The incredible and sweaty bluesman you see in the beginning is Freddie King.  Don’t be confused, this is a Clapton video, but its culled from a never released Martin Scorsese PBS documentary on Clapton’s heroes called, “Nothing But the Blues.”  Well, it was shown, but never released on DVD, one of the mysteries of modern media.  Anyway, this is Clapton at perhaps his most fiery and demonically possessed.  His bends at the 5 minute mark practically bend the whole world, and its the highlight of an absolute rip roaring moment in Clapton’s later career.  The nice thing about Eric Clapton was that the older he got, the more confident he became playing blues, a notion he explains at the end of the video.  To paraphrase George Harrison, when Eric is in the moment, he is so in tune with the music and himself, that he just shines in such a way that’s impossible to deny.  It’s no wonder people compare this guy to God.  Check it out.

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Beulah, Gene Autry, Emma Blowgun's Last Stand, Ballad of the Lonely Agronaut

Posted in Beulah, Youtube Favs on September 23rd, 2011 by Willie

Beulah was formed in a mail room in San Fransisco when Miles Kurosky and Bill Swan decided they both liked the same music, well mostly.  This is the kind of story yours truly can get behind due to own desire to hatch great ideas when I worked in a mail room.  Robert Schneider of the Apples in Stereo hooked them into Elephant 6 when he heard their first demo, and before you knew it, Beulah was one of E6’s shining stars of indie rock.  The thing I love about the Elephant 6 Collective was how they all intermingled with each other and helped out other bands when they recorded and went on tour.  The “collective” part of the moniker was no bullshit, as this was a band of boys and girls who all loved the same music, and all dreamed of becoming rock stars.  They remind me of the way certain underground comedy teams were forming around this time in the mid 90s like Upright Citizens Brigade and the State.  Creative young people in the 90s all saw the value in sharing, working together, and having fun, despite rivalries, which were never too serious.  Beulah is that band, constantly swapping members with Of Montreal, Olivia Tremor Control, and the Apples.  Musically, Beulah has a gorgeous storytelling quality to their songs.  Most of them begin somewhere in the middle, and the music is so energetic and uplifting, that you just go along for the ride, no matter how out of context the lyrical content seems.  The only thing I know about “Gene Autry” is that it was released on 9/11/01, bestowing it’s sweet sadness with even more mysticism.  “Emma Blowgun’s Last Stand” has some of the greatest lyrics you’ll find in an indie rock song.  Lastly, my favorite, “Ballad of the Lonely Agronaut,” I’ve played 1000 times.  I always kept swept up in its tale of American exploration, and its ceaselessly catchy structure.  The song bursts out the gate with an enthusiastic melody that just hooks you instantly.  Also, the line, “gold is coated with gold on the languid hills, where they wait for hours and hours, cool grey ladies from Shirley’s loan us cheer, as they sat for hours and hours,” is so wonderful, and I have no idea what it means, but its been stuck in my head forever.  Beulah broke up in 2004 because their last record, Yoko, despite the best reviews of their career, failed to go gold, a huge goal for the band never reached.  The recording of that album, which featured the breakup of Miles and his long term girlfriend, and three other band member divorces, was dark and difficult, and took its toll on the group’s psyche.  It was a bit of a burnout for one of the most unique and creative bands of the late 90s/early 00’s, but they certainly left a legacy as one of America’s best underground bands with one of the most devoted fan bases.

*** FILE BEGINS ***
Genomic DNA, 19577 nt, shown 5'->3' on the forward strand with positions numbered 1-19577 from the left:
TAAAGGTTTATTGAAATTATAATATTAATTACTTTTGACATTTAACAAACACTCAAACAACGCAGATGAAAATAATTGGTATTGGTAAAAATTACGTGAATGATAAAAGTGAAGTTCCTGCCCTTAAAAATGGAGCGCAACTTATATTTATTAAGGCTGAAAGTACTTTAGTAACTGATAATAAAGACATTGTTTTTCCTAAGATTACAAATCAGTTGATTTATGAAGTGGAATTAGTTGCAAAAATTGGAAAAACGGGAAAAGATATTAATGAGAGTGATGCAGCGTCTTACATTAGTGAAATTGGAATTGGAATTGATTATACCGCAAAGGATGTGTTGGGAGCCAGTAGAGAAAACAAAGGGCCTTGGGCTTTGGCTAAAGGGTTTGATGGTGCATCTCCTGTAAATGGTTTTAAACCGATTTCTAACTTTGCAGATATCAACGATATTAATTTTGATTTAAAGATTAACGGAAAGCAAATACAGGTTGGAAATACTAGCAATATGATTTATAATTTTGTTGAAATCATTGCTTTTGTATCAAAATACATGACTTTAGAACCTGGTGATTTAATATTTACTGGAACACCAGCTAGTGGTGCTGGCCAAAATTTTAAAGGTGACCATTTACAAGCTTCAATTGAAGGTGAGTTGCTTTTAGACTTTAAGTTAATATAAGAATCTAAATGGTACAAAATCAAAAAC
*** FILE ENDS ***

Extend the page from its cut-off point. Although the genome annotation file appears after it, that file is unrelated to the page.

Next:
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The Olivia Tremor Control, Love Athena, Memories of Jacqueline 1906, Black Foliage (Itself)

Posted in The Olivia Tremor Control, Youtube Favs on September 20th, 2011 by Willie

The oddly named Olivia Tremor Control hail from Ruston, Louisiana, and are probably the most beautiful thing ever to come out of that place.  Along with Robert Schneider’s Apples in Stereo, the OTC were founding members of the Elephant 6 Collective, the group of like-minded psychedelic  enthusiasts who sought to re-inject the world with the sort of pure kaleidoscopic bliss not heard since 1967.  Fronted by the songwriting team of Bill Doss and Will Cullen Hart, Bill and Will churned out two timeless records of 90s indie rock, possibly the best ever, with back to back double albums, Dusk at Cubist Castle and Black Foliage.  These records are monuments to their ability to carve beauty out of sound.  Filled with fragments, song experiments, and some of the greatest psychedelic pop songs ever, the two records weave together in a gorgeous cacophony of sonic splendor.  If you’re the kind of person who loves the Beatles “White Album,” and always wondered what the  Beach Boys completed Smile would sound like, just buy, download, or steal the OTC’s records immediately.  The band never released any official music video that I know of, so you’ll have to do with straight up still youtube videos as samples, but my preview is going to glide you along OTC’s chronological history.  The first song, “Love Athena,” is from their earliest days, appearing on compilation records California Demise and Singles and Beyond.  It is the great white whale of underground psychedelic pop rock, filling you with feelings of nostalgic love for perfect lost days.  I kind of hate how they mumble some of the greatest lyrics ever written.  Just check out the chorus, “Shining like Athena in a silver suit of armor, Her love is like a nail and now I’ll bring down the hammer, Sprouting like a flower on a hill top where I’ll find her, Where I’ll plant a seed and watch it grow into the streaming light of love.”  Unbelievable poetry.  The next song, “Memories of Jacqueline 1906,” is from Dusk at Cubist Castle, and is just a perfect rock and roll raga.  I have no idea what the song is about, but its basically like a lost melody the Beatles might have churned out in early 1968 when they were meditating in India.  That introductory electric and acoustic guitar part is so perfect, my God, just play it!  Last is the song “Black Foliage (Itself)” from the epic Black Foliage record, (itself.)  Hah.  This song is just a masterpiece of sonic architecture, with sounds rushing in and out, all orbiting around a melody and words so dark and beautiful.  I love how the song keeps crashing into itself like ocean waves at midnight.  All this stuff is hard not to describe abstractly, so I really suggest you get right to work and listen to these tracks, then get everything they’ve ever done.  Before  I go, if they are reading this, I just want to thank the Olivia Tremor Control for creating some of the greatest music of all time, and inspiring me to make music as well.  From one Willie to a Bill and Will, you guys are the best.